Default swift language version for a given toolchain version

To follow up from Pitch: [SwiftPM] Swift Language Version Per Target

From original thread:

To break out the discussion about what the default language version should be for a given toolchain version to a new thread;

I’d argue for matching the toolchain and language versions by default with escape hatches as outlined in the related thread for migration.


Keeping the default language mode at -swift-version 5 is the only choice that doesn't compromise source compatibility. There is too much code out there that doesn't specify any language version, which means it's building with -swift-version 5. That code cannot break just by upgrading to Swift 6.0 tools. I believe the fact that the Swift 5.0 compiler changed the default language mode is part of the reason why much of the community has been worried about the Swift 6.0 compiler breaking their code without them having done anything to opt into complete concurrency checking. The Swift 6 migration is more involved than previous migrations, and it will not be forced on anybody who does not want to migrate.

It depends on what is meant by "Swift 6 features". You will need to pass -swift-version 6 to enable the source-incompatible upcoming features that are enabled by default in the Swift 6 language mode, which is primarily complete concurrency checking. Other features, like typed throws, can be used without passing -swift-version 6.

I think there are other ways to encourage code to be written in the Swift 6 language mode as the Swift ecosystem grows, such as changing any templates, e.g. the package template created with swift package init, to explicitly specify -swift-version 6 from the start. I think the best path for getting the community to migrate to Swift 6 is for them to want to migrate, not for them to download a new tool set and have their existing code break, leading them to believe they need to fix the errors instead of fixing their build setup to explicitly specify -swift-version 5.

It might be possible to move to a world where all code using prior language versions has to explicitly specify it. For that, we would probably need some kind of file-level directive for specifying language versions in a primary file, e.g. main.swift.


I think it’s worth being precise about what “upgrading to 6.0 tools” means. Switching to Xcode 16 or whatever wouldn’t break anything, because all Package.swift files start with a version number. (And I agree that the interpretation of Package.swift files without a version number shouldn’t change.)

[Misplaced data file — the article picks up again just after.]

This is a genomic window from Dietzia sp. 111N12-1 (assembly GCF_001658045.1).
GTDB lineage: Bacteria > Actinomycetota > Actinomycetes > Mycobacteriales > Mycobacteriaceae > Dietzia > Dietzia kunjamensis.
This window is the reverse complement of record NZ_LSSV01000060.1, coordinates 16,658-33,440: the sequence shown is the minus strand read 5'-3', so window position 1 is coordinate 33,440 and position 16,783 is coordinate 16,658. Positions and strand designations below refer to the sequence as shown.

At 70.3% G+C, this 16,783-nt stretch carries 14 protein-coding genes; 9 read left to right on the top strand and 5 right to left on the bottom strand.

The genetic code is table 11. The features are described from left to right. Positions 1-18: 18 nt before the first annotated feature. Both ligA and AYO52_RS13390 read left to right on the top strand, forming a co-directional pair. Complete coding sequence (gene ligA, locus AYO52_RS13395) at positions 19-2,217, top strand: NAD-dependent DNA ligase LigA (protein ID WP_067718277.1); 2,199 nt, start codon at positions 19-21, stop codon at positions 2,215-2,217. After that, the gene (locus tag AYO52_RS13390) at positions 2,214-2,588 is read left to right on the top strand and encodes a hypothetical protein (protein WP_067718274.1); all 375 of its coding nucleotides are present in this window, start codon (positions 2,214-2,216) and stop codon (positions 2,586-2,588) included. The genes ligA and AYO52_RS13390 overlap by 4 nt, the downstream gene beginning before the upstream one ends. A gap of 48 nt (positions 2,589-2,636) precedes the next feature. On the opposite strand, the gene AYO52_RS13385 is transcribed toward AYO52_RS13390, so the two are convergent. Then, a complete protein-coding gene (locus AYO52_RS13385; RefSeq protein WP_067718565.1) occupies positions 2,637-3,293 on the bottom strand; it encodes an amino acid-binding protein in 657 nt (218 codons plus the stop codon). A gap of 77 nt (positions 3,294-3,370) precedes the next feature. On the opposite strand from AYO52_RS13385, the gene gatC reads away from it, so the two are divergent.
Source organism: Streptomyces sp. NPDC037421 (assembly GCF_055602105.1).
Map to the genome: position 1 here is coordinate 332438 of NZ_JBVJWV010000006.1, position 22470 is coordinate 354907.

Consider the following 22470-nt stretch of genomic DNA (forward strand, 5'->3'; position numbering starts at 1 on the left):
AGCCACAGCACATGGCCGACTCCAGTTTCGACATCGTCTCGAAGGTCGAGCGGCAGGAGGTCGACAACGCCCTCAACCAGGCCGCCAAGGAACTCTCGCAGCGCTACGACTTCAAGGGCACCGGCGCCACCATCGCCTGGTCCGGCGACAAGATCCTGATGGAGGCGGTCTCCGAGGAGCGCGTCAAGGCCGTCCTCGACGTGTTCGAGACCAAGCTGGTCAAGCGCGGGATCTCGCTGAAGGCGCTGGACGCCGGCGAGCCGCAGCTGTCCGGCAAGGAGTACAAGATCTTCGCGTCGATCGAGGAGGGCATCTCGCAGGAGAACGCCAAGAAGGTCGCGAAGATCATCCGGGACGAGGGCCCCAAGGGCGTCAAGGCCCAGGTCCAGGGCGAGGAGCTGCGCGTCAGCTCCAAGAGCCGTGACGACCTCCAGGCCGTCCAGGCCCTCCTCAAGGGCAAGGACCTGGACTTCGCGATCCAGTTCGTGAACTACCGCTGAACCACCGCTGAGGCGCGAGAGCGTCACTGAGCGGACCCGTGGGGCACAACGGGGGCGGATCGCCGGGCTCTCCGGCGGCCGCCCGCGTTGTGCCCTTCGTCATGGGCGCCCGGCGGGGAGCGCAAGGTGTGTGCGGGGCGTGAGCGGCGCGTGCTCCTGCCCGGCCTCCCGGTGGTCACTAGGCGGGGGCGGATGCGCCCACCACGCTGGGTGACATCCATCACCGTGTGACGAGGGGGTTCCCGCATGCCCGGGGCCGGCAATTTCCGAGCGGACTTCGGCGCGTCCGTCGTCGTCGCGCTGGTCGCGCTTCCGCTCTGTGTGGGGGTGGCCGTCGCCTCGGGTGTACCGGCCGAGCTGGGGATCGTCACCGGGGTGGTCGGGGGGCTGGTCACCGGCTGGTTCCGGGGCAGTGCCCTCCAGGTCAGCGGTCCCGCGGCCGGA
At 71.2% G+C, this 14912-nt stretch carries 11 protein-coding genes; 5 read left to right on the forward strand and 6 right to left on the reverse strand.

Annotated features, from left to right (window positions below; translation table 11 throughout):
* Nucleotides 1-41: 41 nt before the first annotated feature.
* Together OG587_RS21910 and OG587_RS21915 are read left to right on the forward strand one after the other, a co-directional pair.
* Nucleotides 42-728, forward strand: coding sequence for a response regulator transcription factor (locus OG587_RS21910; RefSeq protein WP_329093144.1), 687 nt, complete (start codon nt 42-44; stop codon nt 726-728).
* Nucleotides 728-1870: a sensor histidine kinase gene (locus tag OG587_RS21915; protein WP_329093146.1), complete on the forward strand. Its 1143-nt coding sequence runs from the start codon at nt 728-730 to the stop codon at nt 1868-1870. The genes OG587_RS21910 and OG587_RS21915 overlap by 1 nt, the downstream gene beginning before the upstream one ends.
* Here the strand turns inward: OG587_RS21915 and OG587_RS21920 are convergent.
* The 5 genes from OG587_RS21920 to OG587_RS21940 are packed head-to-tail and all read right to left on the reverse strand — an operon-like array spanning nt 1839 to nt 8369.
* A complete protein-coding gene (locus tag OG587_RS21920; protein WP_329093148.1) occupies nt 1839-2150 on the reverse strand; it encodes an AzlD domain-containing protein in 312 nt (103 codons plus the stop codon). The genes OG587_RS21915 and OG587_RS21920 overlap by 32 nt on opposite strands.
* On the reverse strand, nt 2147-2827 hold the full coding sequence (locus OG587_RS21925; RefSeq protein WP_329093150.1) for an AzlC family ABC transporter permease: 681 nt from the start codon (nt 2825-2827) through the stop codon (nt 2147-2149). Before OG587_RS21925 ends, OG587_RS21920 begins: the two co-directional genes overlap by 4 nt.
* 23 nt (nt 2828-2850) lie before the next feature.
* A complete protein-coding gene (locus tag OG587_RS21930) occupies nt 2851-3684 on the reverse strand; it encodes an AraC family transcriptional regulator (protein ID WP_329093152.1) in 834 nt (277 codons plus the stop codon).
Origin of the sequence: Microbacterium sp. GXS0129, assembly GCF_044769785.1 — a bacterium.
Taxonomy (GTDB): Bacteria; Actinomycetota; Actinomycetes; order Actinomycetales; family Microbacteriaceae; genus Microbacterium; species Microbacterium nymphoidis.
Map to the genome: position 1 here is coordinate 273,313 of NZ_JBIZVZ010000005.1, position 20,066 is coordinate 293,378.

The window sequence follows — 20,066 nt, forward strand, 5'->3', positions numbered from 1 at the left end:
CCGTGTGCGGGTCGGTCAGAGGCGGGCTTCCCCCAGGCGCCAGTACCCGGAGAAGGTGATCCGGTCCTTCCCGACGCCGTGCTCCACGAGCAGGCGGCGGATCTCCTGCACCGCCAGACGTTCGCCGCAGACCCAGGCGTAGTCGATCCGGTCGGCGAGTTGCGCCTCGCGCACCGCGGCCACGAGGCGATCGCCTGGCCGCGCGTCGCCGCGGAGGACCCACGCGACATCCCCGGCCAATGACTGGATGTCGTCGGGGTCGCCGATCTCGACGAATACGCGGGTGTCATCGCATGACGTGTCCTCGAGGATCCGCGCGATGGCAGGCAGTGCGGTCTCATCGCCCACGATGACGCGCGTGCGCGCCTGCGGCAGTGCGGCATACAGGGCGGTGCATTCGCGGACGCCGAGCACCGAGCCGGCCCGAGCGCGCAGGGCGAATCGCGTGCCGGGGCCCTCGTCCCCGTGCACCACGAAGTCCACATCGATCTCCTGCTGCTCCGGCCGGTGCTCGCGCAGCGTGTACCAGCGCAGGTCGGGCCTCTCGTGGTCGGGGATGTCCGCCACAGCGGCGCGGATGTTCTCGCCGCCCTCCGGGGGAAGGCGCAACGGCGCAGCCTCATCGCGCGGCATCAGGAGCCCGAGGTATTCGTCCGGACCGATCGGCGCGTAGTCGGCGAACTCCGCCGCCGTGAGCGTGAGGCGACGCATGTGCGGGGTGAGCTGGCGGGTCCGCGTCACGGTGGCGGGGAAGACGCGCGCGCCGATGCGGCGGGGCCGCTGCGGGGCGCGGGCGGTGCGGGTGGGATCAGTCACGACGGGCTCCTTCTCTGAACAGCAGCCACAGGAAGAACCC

So we’re talking about someone who has edited their Package.swift to say “6.0” at the top. Why can’t that have breaking changes and a little migration guide?


I agree with @jrose here. If I manually change the tools version in my package manifest to 6.0 I expect the default language to also change.


I think it's also important to note that in the context of SwiftPM package and Xcode projects, explicit
-swift-version flags are already typically passed to the compiler.

I think this flag is always passed for SwiftPM packages.

Xcode project templates currently automatically define a SWIFT_VERSION build setting of 5 which is passed to the compiler. Xcode builds fail if no SWIFT_VERSION is set. (Thank you @NeoNacho Default swift language version for a given toolchain version - #9 by NeoNacho)

So, in many existing developer contexts, the compiler default language mode is already overridden.

I think this ends up being three different decisions about language version/mode:

  • How SwiftPM chooses the default language mode it passes to the compiler
  • The language mode set in Xcode templates
  • The compiler default language mode


For SwiftPM, I believe that SwiftPM should pass the -swift-version 6 flag by default once a package has been updated to declare // swift-tools-version:6.0.

It is an explicit opt-in for existing packages so swift-tools-version 5.x packages continue to use version 5 by default. (Pitch: [SwiftPM] Swift Language Version Per Target - #12 by James_Dempsey)


For Xcode, since it's proprietary, as a community, we don't really have insight into when templates might change to use SWIFT_VERSION 6.

But even then, most existing Xcode projects will continue building with SWIFT_VERSION 5 since that has been part of templates for a long while now.

I could also imagine Xcode checking if a project does not have a SWIFT_VERSION build setting and notifying the user and letting them choose between 5 and 6.